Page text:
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“The best in this kind are but shadows; and the worst are no worse, if imagination
amend them."-MIDSUMMER NIGHT'S DREAM.

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C. MITCHELL, RED LION COURT, FLEET STREET.

MDCCCXXXIX.

1000,

W. SI'EVENS, PRINTER, BELL YARD, TEMPLE BAR,

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JUST BROUGHT TO A CONCLUSION AT HIS LAMENTED DEATH,

IS REVERENTLY INSCRIBED.

P R E F A C E.

The Tragedy of Gertrude and Beatrice was written with a view to representation, and the Author once hoped (after certain curtailments) that it would have been brought out on the boards of Covent Garden Theatre.

However, his friend, Mr. Macready, being of opinion, that the situation between Rodna and Beatrice, in the fourth Act,“ must be fatal,” it will, in all probability, not be acted. The obnoxious scene is only not strictly historical, because “ the intent,” which in the play is frustrated by the appearance of Bankban, was, according to all accounts, * actually consummated.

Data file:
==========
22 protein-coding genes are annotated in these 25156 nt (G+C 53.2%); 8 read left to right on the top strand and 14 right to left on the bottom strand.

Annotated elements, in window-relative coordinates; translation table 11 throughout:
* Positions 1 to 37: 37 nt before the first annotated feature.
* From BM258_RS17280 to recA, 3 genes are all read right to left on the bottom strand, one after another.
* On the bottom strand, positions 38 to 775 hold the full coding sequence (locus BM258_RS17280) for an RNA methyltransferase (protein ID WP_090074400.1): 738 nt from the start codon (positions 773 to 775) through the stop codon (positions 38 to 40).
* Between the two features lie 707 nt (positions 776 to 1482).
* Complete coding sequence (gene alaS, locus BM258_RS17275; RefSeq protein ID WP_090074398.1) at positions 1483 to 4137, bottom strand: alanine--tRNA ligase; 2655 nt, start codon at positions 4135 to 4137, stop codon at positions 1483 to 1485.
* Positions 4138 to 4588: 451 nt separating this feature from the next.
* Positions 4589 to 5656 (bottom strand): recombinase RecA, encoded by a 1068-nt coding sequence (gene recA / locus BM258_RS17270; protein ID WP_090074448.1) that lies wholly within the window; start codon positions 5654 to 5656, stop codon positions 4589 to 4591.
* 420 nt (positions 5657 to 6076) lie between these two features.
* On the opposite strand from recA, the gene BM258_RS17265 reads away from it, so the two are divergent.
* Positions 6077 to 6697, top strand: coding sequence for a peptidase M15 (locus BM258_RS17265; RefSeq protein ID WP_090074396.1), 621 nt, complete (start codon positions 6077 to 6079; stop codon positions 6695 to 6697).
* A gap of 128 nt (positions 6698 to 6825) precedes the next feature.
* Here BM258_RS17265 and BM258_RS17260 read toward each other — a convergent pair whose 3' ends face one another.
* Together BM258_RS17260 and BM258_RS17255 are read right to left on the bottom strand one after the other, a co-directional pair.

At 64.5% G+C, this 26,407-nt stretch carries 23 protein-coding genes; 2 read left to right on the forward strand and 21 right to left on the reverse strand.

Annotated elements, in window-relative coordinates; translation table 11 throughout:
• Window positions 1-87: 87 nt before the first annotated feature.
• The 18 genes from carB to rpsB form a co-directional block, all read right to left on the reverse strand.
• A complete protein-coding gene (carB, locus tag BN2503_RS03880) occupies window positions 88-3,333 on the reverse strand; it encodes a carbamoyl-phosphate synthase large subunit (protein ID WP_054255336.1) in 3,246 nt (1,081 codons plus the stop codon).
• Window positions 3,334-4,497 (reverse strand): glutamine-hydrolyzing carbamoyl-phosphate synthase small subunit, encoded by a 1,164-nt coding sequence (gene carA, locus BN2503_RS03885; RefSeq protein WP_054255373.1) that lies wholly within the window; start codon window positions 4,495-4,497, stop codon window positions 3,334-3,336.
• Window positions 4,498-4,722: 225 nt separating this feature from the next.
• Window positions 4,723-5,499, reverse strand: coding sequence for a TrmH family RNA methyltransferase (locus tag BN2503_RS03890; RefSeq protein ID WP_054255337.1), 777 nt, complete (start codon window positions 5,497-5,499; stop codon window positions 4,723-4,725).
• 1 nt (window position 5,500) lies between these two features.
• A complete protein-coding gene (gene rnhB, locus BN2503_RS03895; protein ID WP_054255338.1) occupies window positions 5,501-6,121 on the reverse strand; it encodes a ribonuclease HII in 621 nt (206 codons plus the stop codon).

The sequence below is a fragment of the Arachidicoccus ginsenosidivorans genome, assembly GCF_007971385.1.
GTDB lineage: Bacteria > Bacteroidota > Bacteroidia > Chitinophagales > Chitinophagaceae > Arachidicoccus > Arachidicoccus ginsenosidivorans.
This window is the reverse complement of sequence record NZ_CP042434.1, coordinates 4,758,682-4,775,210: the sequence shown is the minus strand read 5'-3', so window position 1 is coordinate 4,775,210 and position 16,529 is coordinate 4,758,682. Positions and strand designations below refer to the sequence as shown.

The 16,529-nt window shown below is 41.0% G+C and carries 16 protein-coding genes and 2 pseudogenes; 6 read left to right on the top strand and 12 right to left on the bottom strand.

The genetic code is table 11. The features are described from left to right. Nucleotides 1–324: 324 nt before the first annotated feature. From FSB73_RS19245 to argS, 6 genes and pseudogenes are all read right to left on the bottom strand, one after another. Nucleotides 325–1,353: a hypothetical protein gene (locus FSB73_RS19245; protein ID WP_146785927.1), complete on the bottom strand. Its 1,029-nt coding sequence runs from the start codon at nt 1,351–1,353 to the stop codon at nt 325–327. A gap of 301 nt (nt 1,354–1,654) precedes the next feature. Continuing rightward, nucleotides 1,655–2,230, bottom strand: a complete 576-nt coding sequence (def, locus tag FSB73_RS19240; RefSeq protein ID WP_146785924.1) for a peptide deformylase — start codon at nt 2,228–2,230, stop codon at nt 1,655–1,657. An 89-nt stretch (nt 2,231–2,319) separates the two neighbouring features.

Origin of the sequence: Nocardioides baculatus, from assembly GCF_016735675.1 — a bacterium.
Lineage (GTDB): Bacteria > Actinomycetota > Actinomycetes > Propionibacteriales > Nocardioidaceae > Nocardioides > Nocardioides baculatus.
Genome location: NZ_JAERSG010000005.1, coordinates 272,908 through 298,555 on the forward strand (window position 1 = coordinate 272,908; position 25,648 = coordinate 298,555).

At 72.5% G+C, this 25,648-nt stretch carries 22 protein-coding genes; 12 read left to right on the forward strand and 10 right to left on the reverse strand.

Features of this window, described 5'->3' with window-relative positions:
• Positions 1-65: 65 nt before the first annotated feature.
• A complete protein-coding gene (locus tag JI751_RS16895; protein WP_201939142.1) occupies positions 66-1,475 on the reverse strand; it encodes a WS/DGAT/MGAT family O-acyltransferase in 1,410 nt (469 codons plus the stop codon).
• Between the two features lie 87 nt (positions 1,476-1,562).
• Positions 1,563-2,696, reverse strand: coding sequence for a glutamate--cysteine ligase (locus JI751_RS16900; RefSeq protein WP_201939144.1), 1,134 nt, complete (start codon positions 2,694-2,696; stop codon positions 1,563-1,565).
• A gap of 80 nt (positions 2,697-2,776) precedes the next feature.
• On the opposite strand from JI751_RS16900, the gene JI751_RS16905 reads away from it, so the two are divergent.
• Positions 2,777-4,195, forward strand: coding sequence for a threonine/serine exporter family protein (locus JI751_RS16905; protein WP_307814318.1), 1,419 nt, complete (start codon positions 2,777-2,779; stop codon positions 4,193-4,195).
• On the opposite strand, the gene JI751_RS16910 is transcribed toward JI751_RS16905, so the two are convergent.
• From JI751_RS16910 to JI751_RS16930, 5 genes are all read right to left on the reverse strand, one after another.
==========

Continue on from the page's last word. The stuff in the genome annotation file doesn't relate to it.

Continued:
The situation after all is incidental, and might be either entirely omitted, or the objectionable matter, which of course was never intended to be delivered,

expurgated" to any required degree of decorum, without in the least affecting the development of the plot.

Upon recurring to the Drama, now that the glow of composition has subsided, the Author is inclined to think, that the style of the whole wants simplicity,

* Bonfin. Dec. 11, lib. 7. -P. de Rewa. de Mon, e. S. Cor. R. Hung. C. 111.--Jo. Dlugoff. P. 614.

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